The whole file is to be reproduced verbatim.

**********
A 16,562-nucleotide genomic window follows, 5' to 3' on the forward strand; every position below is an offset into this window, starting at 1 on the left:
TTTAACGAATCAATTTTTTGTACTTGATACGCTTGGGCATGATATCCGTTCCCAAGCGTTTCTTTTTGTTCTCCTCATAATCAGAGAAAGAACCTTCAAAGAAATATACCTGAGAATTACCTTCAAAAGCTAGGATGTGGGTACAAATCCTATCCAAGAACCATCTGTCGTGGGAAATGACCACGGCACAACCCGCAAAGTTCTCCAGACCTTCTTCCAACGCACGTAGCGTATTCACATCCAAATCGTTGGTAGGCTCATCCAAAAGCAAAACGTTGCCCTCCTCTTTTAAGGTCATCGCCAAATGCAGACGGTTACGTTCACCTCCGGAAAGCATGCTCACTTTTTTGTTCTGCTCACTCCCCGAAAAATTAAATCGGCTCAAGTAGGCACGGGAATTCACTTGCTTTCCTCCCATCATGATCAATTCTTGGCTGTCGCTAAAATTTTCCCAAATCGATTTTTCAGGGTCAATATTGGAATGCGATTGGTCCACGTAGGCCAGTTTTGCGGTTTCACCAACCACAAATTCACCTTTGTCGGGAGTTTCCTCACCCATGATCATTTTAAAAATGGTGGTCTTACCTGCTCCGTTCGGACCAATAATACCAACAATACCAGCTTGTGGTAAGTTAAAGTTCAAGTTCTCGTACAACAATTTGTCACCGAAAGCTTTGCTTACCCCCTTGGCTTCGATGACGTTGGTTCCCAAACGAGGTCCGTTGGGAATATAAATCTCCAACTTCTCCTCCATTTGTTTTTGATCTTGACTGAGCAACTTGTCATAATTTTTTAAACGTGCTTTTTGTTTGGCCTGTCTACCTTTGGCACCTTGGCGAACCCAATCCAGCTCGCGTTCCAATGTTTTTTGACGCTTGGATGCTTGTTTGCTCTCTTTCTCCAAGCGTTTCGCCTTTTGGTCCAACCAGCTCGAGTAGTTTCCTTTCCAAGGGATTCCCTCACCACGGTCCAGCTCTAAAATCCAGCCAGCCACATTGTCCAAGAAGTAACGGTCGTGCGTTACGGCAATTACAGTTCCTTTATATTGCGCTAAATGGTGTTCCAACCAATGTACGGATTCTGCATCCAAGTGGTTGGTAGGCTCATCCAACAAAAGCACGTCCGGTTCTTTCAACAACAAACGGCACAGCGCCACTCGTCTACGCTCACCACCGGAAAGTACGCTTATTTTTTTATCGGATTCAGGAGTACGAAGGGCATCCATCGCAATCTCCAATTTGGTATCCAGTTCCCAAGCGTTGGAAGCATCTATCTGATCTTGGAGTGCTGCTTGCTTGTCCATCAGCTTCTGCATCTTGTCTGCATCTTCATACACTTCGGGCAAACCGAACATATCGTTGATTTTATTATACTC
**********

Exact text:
A 16,562-nucleotide genomic window follows, 5' to 3' on the forward strand; every position below is an offset into this window, starting at 1 on the left:
TTTAACGAATCAATTTTTTGTACTTGATACGCTTGGGCATGATATCCGTTCCCAAGCGTTTCTTTTTGTTCTCCTCATAATCAGAGAAAGAACCTTCAAAGAAATATACCTGAGAATTACCTTCAAAAGCTAGGATGTGGGTACAAATCCTATCCAAGAACCATCTGTCGTGGGAAATGACCACGGCACAACCCGCAAAGTTCTCCAGACCTTCTTCCAACGCACGTAGCGTATTCACATCCAAATCGTTGGTAGGCTCATCCAAAAGCAAAACGTTGCCCTCCTCTTTTAAGGTCATCGCCAAATGCAGACGGTTACGTTCACCTCCGGAAAGCATGCTCACTTTTTTGTTCTGCTCACTCCCCGAAAAATTAAATCGGCTCAAGTAGGCACGGGAATTCACTTGCTTTCCTCCCATCATGATCAATTCTTGGCTGTCGCTAAAATTTTCCCAAATCGATTTTTCAGGGTCAATATTGGAATGCGATTGGTCCACGTAGGCCAGTTTTGCGGTTTCACCAACCACAAATTCACCTTTGTCGGGAGTTTCCTCACCCATGATCATTTTAAAAATGGTGGTCTTACCTGCTCCGTTCGGACCAATAATACCAACAATACCAGCTTGTGGTAAGTTAAAGTTCAAGTTCTCGTACAACAATTTGTCACCGAAAGCTTTGCTTACCCCCTTGGCTTCGATGACGTTGGTTCCCAAACGAGGTCCGTTGGGAATATAAATCTCCAACTTCTCCTCCATTTGTTTTTGATCTTGACTGAGCAACTTGTCATAATTTTTTAAACGTGCTTTTTGTTTGGCCTGTCTACCTTTGGCACCTTGGCGAACCCAATCCAGCTCGCGTTCCAATGTTTTTTGACGCTTGGATGCTTGTTTGCTCTCTTTCTCCAAGCGTTTCGCCTTTTGGTCCAACCAGCTCGAGTAGTTTCCTTTCCAAGGGATTCCCTCACCACGGTCCAGCTCTAAAATCCAGCCAGCCACATTGTCCAAGAAGTAACGGTCGTGCGTTACGGCAATTACAGTTCCTTTATATTGCGCTAAATGGTGTTCCAACCAATGTACGGATTCTGCATCCAAGTGGTTGGTAGGCTCATCCAACAAAAGCACGTCCGGTTCTTTCAACAACAAACGGCACAGCGCCACTCGTCTACGCTCACCACCGGAAAGTACGCTTATTTTTTTATCGGATTCAGGAGTACGAAGGGCATCCATCGCAATCTCCAATTTGGTATCCAGTTCCCAAGCGTTGGAAGCATCTATCTGATCTTGGAGTGCTGCTTGCTTGTCCATCAGCTTCTGCATCTTGTCTGCATCTTCATACACTTCGGGCAAACCGAACATATCGTTGATTTTATTATACTC